$14,925 - $17,976

2018 Toyota Corolla Performance Review

Note: This performance review was created when the 2018 Toyota Corolla was new.


Performance: 6.9

The 2018 Toyota Corolla is less athletic than most rivals. Its engine has enough power for your daily commute, but the acceleration is lackluster. The Corolla's handling ability tells a similar story; there is no reason to complain but also no reason to be impressed. Ride quality is OK, and fuel economy is good.

  • "What Toyota has not changed for 2017 is the Corolla's snooze-worthy driving dynamics. Aside from discontinuing the yester-tech 4-speed automatic in the base L trim level and replacing it with the continuously variable transmission offered in other models, the latest Corolla is the same as it has been for several years." -- New York Daily News (2017)
  • Enthusiasts won't find much to like about the 2017 Toyota Corolla, but remove that sliver of the buying populace and you have a car that's inarguably one of the most popular vehicles ever made. It's comfortable, with a ride quality that absorbs bumps without making the car feel like it's wallowing around. … The 1.8-liter 4-cylinder favors fuel economy over acceleration, but at least now it's paired with the continuously variable automatic transmission in all models -- 6-speed manual notwithstanding -- which makes the most of the engine's meager output for respectable acceleration and passing, as long as you're willing to let it rev. At full throttle it gets noisy inside but the rest of the time the Corolla is certainly quiet enough for day-to-day living." -- Kelley Blue Book (2017)
  • "But keep in mind that if you like cars with quick reflexes and that boost your mood on an open road, the critics aren't wrong. Between its softly tuned suspension, dull steering and 'just-enough' power and speed, the Corolla is a bit of a snooze behind the wheel." -- Edmunds (2017)

Acceleration and Power

The Corolla features a 1.8-liter four-cylinder engine that produces 132 horsepower. Corolla Eco models have the same engine, but it produces 140 horsepower. In either setup, the engine is OK for driving around town, but the acceleration lacks urgency. It also gets noisy at higher rpms. The engine is mated to a smooth-shifting continuously variable automatic transmission. A six-speed manual transmission is available in the SE trim.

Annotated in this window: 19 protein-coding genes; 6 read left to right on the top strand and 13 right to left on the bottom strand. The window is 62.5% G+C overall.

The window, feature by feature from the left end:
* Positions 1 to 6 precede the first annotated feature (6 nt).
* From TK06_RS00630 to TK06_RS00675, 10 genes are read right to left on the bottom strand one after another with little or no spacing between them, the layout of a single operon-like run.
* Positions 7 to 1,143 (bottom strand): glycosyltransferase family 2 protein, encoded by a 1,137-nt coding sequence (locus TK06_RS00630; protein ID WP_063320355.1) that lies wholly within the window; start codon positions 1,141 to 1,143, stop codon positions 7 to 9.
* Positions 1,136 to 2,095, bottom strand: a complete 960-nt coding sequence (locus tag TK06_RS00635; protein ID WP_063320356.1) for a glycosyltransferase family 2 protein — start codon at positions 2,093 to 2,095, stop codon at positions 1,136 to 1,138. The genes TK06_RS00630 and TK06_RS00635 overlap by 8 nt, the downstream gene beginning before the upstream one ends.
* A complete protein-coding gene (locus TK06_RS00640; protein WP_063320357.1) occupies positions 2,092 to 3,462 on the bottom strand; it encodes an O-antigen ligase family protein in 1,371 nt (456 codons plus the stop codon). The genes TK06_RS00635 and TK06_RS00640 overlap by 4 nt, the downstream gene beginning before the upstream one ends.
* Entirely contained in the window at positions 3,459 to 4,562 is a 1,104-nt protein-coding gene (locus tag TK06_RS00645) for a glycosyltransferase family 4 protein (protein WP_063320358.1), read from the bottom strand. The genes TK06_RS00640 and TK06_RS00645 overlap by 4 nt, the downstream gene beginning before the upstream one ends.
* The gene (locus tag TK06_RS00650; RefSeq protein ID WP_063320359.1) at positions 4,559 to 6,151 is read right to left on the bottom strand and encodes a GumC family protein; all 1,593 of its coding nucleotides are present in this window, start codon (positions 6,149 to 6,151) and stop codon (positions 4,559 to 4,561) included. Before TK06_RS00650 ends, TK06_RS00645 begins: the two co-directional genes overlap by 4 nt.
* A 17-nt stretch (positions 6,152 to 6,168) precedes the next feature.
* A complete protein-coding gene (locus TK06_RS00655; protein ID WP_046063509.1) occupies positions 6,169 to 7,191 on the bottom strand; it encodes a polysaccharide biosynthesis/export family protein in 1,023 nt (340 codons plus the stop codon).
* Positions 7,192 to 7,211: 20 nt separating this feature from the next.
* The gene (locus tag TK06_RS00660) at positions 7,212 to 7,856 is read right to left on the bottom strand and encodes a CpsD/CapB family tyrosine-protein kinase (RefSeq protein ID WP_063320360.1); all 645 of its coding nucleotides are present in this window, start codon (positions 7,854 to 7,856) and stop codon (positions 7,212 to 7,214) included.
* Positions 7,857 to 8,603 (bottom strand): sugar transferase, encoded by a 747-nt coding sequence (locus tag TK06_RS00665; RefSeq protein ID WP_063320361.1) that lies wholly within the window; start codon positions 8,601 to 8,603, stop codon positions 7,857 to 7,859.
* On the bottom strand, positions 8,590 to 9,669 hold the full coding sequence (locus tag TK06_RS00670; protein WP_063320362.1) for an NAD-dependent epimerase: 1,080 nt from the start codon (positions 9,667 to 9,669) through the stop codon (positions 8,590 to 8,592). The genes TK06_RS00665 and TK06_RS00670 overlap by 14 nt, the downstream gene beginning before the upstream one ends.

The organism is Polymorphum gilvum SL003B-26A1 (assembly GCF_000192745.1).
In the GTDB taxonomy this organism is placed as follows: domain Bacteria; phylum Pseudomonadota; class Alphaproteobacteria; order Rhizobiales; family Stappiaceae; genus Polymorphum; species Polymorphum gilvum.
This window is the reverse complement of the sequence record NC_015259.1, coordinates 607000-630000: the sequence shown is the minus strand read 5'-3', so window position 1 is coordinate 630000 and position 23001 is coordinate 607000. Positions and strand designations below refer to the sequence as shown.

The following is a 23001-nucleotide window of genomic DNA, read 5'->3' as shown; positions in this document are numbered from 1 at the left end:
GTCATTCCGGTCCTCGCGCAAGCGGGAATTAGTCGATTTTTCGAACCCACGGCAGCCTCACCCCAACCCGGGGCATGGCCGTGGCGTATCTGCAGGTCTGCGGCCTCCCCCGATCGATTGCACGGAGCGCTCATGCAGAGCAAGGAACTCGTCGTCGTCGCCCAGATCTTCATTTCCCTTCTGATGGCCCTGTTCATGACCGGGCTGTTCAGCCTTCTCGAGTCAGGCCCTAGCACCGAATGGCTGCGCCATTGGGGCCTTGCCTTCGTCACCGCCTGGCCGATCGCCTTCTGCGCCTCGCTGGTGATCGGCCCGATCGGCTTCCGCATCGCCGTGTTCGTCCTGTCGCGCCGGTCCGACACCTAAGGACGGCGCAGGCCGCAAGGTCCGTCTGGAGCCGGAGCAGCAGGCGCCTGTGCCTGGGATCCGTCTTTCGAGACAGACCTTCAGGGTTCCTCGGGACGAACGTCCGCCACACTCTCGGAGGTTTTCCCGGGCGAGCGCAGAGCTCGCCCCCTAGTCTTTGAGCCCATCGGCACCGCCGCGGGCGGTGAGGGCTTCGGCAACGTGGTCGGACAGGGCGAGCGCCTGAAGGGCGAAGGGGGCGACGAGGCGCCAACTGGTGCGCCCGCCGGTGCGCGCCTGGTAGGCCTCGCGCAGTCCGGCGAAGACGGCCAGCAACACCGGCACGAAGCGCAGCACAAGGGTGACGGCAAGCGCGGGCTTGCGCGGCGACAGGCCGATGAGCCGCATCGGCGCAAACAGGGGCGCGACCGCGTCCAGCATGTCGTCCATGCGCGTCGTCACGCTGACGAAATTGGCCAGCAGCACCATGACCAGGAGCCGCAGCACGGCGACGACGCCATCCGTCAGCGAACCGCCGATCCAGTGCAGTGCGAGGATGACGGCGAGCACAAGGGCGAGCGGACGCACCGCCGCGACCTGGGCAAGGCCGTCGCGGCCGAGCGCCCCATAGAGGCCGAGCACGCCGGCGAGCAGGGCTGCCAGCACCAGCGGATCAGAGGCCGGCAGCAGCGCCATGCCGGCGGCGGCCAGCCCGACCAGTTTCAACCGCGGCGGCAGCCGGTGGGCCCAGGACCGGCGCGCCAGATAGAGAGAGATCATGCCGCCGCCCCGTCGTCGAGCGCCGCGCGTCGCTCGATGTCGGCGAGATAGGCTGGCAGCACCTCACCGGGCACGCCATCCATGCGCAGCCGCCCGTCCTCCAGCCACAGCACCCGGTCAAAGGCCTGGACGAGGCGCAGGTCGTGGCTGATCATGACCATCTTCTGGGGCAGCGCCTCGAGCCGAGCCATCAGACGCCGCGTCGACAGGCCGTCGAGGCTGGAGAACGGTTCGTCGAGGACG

The base Corolla gets an EPA-estimated 28 mpg in the city and 36 mpg on the highway – good ratings for a compact car. Eco models are even more efficient; they get 30 mpg in the city and 40 mpg on the highway.

  • "The Corolla's four-cylinder engine is tried and true but pretty underwhelming. Acceleration is adequate and not much more. The LE Eco's engine adds a few horsepower, but not enough to notice. The CVT has computer-simulated 'shifts' to mitigate the constant rpm drone common to these types of transmissions. That drone can rear its head, however, when you switch into Sport mode." -- Edmunds (2017)
  • When you really need power to get moving, the 2017 Corolla can't deliver, but the car's CVT is plenty responsive and smooth the rest of the time." -- Motor Trend (2017)
  • Under part throttle acceleration, the Corolla feels lively enough, but under such conditions you're not trying to get anywhere in a hurry. Optimistically, Toyota provides paddle shifters for the CVT, but they're rather pointless." -- New York Daily News (2017)

Handling and Braking

Like most compact cars, the Corolla comes standard with front-wheel drive. This Toyota’s ride is compliant; bumps and other road imperfections won’t jar you about, but you will notice them. The Corolla’s handling is composed and the steering is accurate, but this car isn’t sporty, and the drive isn’t engaging.

  • Ride comfort is no better than average for a compact car. It isn't overly floppy and bouncy but it transmits bumps like the small car it is. Higher frequency vibrations are especially prominent and it doesn't seem like much effort was put into making it ride like a larger car." -- Edmunds
  • On the road, the Corolla's steering is weighted nicely, but you don't feel as much of the road as you hear from it, at least on the XSE we drove. The SE and XSE trims get a Sport mode, which has a helpful if subtle effect on the transmission's responsiveness. If you want a compact sedan that does more than just look sporty, consider other options." -- Motor Trend (2017)
  • The electric steering felt heavier than what's supplied in the LE Eco, too, lending the car a sense of greater stability. The ride tends toward busy, what with the relatively rudimentary rear suspension design and stiffer tuning, and the Corolla XSE doesn't feel as securely affixed to the road as several of its competitors." -- New York Daily News (2017)

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